Mozilla raises specter of death sentence on insecure CAs
The security requirements for certificate authorities have, so far been, well, there haven't been any. Mozilla is attempting now to impose some and giving CAs precious-little time to come up to standard. Could the Mozilla "death sentence" be imposed?
Moailla's letter to certificate authorities demands some significant information by September 16, 2011, the end of next week. While it shows nothing about breaches, we know from the EFF's SSL Observatory project that many certificate authorities aren't sticklers for detail when it comes to security issues.
If a CA were not to respond in time or not meet Mozilla's demands, could they receive the Mozilla Death Sentence -- removal from the collection of trusted roots? Such a fate would mean that Mozilla users who visited an HTTPS site with that CA's certificate would get a big, ugly warning that the site isn't protected by a trusted authority. Mozilla doesn't make this threat explicitly, but does say: "Participation in Mozilla's root program is at our sole discretion, and we will take whatever steps are necessary to keep our users safe".
Some of Mozilla's demands could be problematic to implement in a week. The one that really sticks out for me is: "Confirm that multi-factor authentication is required for all accounts capable of directly causing certificate issuance". I have a story related to this.
As I pointed out in my recent piece on the DigiNotar hack, the hacker names himself COMODOHACKER and appears to be the same guy who hacked a subsidiary of Comodo back in June. The details of that hack made it clear that the subsidiary had just single-factor authentication—a username and password -- to gain access to an account with certificate issuance privileges.
I happened to meet with a senior Comodo exec right about then and suggested that maybe two-factor authentication would be a good idea for such powerful accounts, but the exec dismissed the idea. The problem lay elsewhere he said, in the insecurity of the DNS (a problem for which his company just happened to be working on a great solution!). So anyway, I'm sure Comodo subsidiaries aren't the only ones who don't meet these standards.
Some of Mozilla's other demands aren't, or at least shouldn't be, that hard. For instance, a complete list of subsidiary CAs is something you'd hope they'd have easy access to. If not, they could steal the data off of the Observatory map of all CAs on the IPv4 Internet.
This example of cheating on the audit raises the fact that Mozilla's audit is a self-reported affair, kind of like PCI compliance audits. Mozilla's only knowledge of whether a CA uses two-factor authentication may come from the CA. If the CA lies about it there may be no way of finding out.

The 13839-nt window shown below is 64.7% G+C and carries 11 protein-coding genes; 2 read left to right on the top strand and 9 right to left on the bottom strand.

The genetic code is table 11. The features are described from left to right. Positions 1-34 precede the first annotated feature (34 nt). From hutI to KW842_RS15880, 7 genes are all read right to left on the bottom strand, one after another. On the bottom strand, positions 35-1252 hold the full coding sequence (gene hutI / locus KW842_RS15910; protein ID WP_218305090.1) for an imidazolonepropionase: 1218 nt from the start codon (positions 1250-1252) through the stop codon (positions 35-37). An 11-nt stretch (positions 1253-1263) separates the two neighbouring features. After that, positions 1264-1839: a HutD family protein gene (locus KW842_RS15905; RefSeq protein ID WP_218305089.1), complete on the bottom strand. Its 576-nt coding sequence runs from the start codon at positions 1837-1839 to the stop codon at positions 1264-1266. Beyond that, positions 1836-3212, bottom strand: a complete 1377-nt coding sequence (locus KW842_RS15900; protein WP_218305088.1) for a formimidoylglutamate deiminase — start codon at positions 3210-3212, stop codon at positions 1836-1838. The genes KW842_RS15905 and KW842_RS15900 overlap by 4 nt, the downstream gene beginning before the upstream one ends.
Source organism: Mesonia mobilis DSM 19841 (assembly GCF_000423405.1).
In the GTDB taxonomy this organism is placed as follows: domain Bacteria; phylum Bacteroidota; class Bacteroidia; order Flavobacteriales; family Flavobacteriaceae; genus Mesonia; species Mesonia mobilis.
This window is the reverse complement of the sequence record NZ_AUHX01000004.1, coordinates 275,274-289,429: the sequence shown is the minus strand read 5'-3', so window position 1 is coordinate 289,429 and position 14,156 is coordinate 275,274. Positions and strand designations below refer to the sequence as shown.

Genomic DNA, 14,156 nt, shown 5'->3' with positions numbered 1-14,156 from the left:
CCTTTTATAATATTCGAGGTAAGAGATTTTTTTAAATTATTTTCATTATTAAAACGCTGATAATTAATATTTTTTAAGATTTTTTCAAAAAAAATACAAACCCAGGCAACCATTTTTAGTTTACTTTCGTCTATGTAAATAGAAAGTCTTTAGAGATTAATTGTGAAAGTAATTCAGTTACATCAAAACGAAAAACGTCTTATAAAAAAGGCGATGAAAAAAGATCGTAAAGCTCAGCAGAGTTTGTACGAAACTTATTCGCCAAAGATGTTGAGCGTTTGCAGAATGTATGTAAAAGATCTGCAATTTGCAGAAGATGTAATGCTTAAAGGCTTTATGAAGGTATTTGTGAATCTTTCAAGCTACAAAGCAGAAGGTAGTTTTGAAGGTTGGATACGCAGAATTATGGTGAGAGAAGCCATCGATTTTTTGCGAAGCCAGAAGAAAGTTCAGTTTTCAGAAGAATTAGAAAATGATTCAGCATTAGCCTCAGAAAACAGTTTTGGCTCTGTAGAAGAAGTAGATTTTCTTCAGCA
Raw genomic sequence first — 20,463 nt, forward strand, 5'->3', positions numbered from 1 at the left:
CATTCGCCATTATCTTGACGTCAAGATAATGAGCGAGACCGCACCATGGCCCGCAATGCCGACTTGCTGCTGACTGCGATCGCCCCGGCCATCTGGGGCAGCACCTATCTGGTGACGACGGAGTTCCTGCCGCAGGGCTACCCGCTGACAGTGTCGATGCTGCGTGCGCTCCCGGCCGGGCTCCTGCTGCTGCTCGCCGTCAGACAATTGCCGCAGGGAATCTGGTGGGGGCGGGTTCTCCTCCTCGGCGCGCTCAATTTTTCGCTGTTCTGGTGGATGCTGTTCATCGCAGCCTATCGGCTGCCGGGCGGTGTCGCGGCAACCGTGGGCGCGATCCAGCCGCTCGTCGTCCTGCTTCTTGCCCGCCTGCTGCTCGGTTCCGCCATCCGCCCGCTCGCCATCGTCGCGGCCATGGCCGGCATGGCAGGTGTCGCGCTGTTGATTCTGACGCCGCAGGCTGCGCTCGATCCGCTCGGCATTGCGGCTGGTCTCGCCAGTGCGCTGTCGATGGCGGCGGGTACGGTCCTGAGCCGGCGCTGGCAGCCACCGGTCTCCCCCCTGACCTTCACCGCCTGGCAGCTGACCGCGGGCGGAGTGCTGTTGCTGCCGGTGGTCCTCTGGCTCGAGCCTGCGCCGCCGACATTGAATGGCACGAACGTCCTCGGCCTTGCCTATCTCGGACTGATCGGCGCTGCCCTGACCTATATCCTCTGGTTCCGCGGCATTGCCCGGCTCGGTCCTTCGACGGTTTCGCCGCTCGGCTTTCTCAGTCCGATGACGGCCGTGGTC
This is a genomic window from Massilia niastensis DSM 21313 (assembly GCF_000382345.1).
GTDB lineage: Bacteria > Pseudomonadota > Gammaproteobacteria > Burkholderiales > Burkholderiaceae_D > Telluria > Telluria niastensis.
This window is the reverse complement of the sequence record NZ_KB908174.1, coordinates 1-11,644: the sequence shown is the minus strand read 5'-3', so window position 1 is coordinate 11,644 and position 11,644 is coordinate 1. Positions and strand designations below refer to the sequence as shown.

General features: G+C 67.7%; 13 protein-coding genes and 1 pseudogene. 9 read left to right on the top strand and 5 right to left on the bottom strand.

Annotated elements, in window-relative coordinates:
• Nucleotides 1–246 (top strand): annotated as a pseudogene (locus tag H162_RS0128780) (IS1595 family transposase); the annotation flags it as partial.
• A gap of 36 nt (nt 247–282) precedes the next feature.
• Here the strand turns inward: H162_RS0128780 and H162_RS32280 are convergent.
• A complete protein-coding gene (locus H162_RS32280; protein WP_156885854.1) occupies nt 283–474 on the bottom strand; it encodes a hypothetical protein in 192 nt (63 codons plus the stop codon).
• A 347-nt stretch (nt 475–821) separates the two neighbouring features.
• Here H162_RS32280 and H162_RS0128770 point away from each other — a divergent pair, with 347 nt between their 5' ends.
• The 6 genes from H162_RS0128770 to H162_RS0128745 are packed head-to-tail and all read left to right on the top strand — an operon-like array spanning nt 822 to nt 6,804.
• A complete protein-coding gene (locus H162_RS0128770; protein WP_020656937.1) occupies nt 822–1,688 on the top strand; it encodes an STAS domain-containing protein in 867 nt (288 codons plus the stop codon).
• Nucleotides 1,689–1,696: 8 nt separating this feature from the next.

Another potentially tough one is "Confirm that you have automatic blocks in place for high-profile domain names (including those targeted in the DigiNotar and Comodo attacks this year). Please further confirm your process for manually verifying such requests, when blocked". You'd think any CA would be smart enough to do this, but you'd also think they would use two-factor authentication.
I do know that many large CAs (Symantec for example, for whom I have done paid consulting work) have long bragged of their strenuous security measures for protecting the certificate issuance process. It's reasonable to believe that they can afford this better than the el-cheapo $11.95/year domain-validated SSL certificate vendors, although all of them are in Mozilla's and other browsers' roots. Perhaps that's where the problems will be concentrated.
I have to think that a large number of CAs will either be failing this test or lying on it. If you do lie and get caught, it's reasonable to believe that you'll get the death sentence, but if you just don't make the grade? My guess is that Mozilla will see what the results are and work with CAs to shape up quickly or ship out of the root database.
Larry Seltzer is a freelance writer and consultant, dealing mostly with security matters. He has written recently for Infoworld, eWEEK, Dr. Dobb's Journal, and is a Contributing Editor at PC Magazine and author of their Security Watch blog. He has also written for Symantec Authentication (formerly VeriSign) and Lumension's Intelligent Whitelisting site.